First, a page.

The imperatives to honor and revere parents are truly weighty positive commandments. They are demanding even when ageing parents have clear minds and are essentially healthy. These precepts are even more challenging if a parent suffers a physical disability or dementia. It is not for naught that the third century amora, Rabbi Yohanan ben Nappaha, whose teachings comprise a major portion of the Jerusalem Talmud, stated, “Fortunate is the one who never saw his parents.”(TB, Kiddushin 31b) While his statement is formulated as clearly hyperbole, it does convey the enormous challenge of properly fulfilling the commandments to honor and revere a parent. His statement also provides a positive spin to his tragic personal history; he was raised by a grandfather (TJ, Ma’asrot 1:2) as his father died before he was born and his mother died in childbirth.
Maimonides (h. Mamrim 6:7) describes the length to which the duty of honoring a parent goes. “Even were they to take his purse, full of gold, and cast it in his presence in the sea, he must not shame them, manifest grief in their presence, or display any anger, but accept the divine decree without demur.” The same is true regarding the demands of reverence as the Jewish law requires the son/daughter, even if publicly humiliated, to remain silent and revere the King of Kings, who has thus decreed.
The Talmud (TB, Kiddushin 31b) tells us about the late third and early fourth century Amora, Rav Assi, who came to the realization that his elderly mother suffered dementia and made numerous demands of him. He initially honored her requests but when they became totally unreasonable and inappropriate (i.e., she said that she wanted to marry someone like her son), he turned her care over to others and supervised her care from afar. Maimonides (h. Mamrim 6:10) and Rabbi Yosef Karo (ShA, YD 240:10) formulate a halacha based on Rav Assi’s conduct and codify the following, “If one’s father or mother has become mentally disordered, he should make an effort to behave towards them according to their state of mind until they will be shown mercy. But if it becomes impossible because they have become utterly deranged, he may charge others to take care of them, while he supervises the care from a distance.” Clearly Rav Assi assigned others to care for his mother because of the inappropriate nature of her demands; otherwise he would have attended to his mother.
Above and beyond the halacha as outlined above, there are options for caring for a parent with dementia. The best option is to have the parent, with an aide, live with family. The parent will feel comfortable seeing familiar and loving faces of children and grandchildren throughout the week. This may not always be possible if the home does not have a bedroom and bath on the main floor. I know that this is an ideal situation because my wife and I took my mother, z”l, into our home where she lived with two aides for three years. She expressed in her limited way that she was grateful to be with family. This was possible because my wife was in full agreement and my brother, Rabbi Levi Meier, z”l, and his wife, Marcie, were very supportive from their home in California.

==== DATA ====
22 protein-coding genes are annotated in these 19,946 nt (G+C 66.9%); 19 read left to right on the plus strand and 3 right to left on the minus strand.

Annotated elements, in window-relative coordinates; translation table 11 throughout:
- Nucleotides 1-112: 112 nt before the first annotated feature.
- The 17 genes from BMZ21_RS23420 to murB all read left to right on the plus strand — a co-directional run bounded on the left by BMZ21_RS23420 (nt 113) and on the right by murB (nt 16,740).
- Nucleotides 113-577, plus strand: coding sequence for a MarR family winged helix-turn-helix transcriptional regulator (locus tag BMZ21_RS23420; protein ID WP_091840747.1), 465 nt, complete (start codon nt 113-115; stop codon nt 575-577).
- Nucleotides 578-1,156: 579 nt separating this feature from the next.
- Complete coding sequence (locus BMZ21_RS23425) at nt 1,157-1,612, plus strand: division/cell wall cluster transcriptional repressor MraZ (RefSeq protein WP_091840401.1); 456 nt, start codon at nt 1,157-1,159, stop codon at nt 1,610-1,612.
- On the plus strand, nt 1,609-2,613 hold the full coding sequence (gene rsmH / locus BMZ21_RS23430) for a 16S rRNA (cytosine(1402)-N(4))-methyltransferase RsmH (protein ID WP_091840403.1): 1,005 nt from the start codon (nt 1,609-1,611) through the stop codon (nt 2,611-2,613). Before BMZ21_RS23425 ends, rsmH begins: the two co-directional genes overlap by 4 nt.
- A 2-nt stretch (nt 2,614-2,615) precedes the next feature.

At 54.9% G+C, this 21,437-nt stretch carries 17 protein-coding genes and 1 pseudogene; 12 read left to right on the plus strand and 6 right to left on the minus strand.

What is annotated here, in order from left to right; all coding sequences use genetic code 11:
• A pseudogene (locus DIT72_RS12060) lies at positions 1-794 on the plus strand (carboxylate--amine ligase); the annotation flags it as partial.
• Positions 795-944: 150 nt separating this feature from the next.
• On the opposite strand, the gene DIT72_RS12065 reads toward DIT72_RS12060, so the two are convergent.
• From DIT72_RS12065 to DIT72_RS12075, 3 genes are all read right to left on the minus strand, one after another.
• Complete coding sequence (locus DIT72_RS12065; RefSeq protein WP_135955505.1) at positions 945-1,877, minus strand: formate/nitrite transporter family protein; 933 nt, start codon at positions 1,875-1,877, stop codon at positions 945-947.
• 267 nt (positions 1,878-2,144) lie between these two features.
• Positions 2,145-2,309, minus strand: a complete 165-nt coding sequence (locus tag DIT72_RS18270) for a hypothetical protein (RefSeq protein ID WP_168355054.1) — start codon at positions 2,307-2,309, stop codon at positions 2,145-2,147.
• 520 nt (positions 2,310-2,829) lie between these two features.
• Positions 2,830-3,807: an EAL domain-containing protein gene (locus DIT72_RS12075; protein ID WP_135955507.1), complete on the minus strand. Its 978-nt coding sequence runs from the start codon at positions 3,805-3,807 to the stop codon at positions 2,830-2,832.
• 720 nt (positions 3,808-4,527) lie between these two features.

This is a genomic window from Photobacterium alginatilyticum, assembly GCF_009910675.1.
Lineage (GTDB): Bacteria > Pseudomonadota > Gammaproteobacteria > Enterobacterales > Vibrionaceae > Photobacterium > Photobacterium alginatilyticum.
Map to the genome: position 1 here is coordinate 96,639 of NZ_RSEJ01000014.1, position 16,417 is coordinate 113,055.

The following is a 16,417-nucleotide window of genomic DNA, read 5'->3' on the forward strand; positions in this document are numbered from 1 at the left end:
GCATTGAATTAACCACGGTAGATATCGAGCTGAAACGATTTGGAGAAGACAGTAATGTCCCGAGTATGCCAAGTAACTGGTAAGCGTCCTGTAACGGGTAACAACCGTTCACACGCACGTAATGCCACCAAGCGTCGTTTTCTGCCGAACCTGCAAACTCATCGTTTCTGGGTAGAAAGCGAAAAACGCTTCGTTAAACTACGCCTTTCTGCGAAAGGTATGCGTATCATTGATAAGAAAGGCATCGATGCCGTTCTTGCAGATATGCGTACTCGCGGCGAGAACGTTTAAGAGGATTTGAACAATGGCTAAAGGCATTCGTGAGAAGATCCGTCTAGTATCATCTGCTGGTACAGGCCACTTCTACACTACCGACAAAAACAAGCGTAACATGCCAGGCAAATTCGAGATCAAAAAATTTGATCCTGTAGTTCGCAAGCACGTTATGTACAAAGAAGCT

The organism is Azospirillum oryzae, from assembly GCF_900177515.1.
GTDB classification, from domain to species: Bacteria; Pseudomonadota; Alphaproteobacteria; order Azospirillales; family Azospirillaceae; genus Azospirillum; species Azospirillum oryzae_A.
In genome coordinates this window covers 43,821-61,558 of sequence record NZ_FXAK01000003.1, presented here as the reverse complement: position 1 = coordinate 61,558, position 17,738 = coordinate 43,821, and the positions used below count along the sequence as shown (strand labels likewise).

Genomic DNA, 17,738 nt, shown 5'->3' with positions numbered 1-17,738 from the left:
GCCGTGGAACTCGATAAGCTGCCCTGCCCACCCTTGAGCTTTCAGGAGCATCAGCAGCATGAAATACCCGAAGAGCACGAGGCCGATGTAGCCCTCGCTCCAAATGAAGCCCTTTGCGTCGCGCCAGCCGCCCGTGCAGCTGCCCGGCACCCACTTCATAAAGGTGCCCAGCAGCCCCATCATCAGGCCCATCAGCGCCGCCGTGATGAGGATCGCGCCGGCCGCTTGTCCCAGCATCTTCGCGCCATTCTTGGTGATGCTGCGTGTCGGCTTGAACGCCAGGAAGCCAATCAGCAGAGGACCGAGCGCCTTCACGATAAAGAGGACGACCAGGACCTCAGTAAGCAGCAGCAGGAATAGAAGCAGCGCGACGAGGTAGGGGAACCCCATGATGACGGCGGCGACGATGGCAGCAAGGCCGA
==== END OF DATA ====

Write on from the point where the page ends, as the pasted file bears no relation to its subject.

The second option would be a kosher facility with full time aides. Such a facility would provide the parent with a familiar environment featuring other people of a similar religious orientation, kosher meals and Shabbat services. When a parent has maintained a religious and observant practice their entire life, not honoring that standard during the parent’s final years certainly is a breach of a child’s obligation to honor and respect the parent. This is particularly true in a case of dementia where there is no concern of pikuach nefesh (saving a life). The aides are indispensable for the dignity of the parent; they can assure the cleanliness and hygienic state of the parent. Without aides, most facilities do not have the human resources to address the parent’s bodily functions in a timely and regular basis.
I should add that the cost of such care should, according to halacha, come from the parent’s estate. If and when that is exhausted, it can come from the children’s tzedakah funds.
While I mention the dignity of the parent, I should add that we really do not know what a dementia parent processes. Therefore one should always speak respectfully of the parent in their presence. One should speak to the parent with respect, even if the latter cannot respond appropriately. It is estimated that there were 5.8 million Alzheimer’s dementia patients in the United States in 2018 with the number on the rise throughout the world. These people are still living human beings who were created in the image of God and, while not the same as their former selves, are still worthy of dignified and respectful human contact.
May the Almighty help researchers find a cure for Alzheimer’s dementia, and if not a cure, at least the means to arrest it when diagnosed. May He also grant those with the challenge of dealing with such a parent the wisdom to recognize the unique opportunity of honoring and revering a parent, even one diagnosed with dementia.
By Menahem Meier
Menahem Meier served as the founding principal of The Frisch School (1971-1997) and lives in Teaneck with his wife, Tzipora.